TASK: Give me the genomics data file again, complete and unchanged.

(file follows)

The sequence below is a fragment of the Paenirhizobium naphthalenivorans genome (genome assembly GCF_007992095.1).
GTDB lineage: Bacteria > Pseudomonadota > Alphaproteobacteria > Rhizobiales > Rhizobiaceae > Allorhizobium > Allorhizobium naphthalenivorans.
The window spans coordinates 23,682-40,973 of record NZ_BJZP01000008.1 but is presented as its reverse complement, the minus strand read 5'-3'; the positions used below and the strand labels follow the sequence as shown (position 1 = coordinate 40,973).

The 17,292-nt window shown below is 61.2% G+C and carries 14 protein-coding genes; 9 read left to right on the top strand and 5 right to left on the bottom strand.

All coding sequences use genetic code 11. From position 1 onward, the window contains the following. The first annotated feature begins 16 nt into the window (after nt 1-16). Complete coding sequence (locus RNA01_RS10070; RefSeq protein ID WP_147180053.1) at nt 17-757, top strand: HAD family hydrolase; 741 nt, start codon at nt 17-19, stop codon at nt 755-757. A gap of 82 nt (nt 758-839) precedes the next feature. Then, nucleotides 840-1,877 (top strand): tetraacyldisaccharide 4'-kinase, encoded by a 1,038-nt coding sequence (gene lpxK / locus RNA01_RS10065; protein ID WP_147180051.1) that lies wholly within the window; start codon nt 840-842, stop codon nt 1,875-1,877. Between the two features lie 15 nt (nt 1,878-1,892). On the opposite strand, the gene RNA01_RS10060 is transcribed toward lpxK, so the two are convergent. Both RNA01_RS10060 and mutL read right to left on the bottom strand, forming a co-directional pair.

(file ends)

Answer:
The sequence below is a fragment of the Paenirhizobium naphthalenivorans genome (genome assembly GCF_007992095.1).
GTDB lineage: Bacteria > Pseudomonadota > Alphaproteobacteria > Rhizobiales > Rhizobiaceae > Allorhizobium > Allorhizobium naphthalenivorans.
The window spans coordinates 23,682-40,973 of record NZ_BJZP01000008.1 but is presented as its reverse complement, the minus strand read 5'-3'; the positions used below and the strand labels follow the sequence as shown (position 1 = coordinate 40,973).

The 17,292-nt window shown below is 61.2% G+C and carries 14 protein-coding genes; 9 read left to right on the top strand and 5 right to left on the bottom strand.

All coding sequences use genetic code 11. From position 1 onward, the window contains the following. The first annotated feature begins 16 nt into the window (after nt 1-16). Complete coding sequence (locus RNA01_RS10070; RefSeq protein ID WP_147180053.1) at nt 17-757, top strand: HAD family hydrolase; 741 nt, start codon at nt 17-19, stop codon at nt 755-757. A gap of 82 nt (nt 758-839) precedes the next feature. Then, nucleotides 840-1,877 (top strand): tetraacyldisaccharide 4'-kinase, encoded by a 1,038-nt coding sequence (gene lpxK / locus RNA01_RS10065; protein ID WP_147180051.1) that lies wholly within the window; start codon nt 840-842, stop codon nt 1,875-1,877. Between the two features lie 15 nt (nt 1,878-1,892). On the opposite strand, the gene RNA01_RS10060 is transcribed toward lpxK, so the two are convergent. Both RNA01_RS10060 and mutL read right to left on the bottom strand, forming a co-directional pair.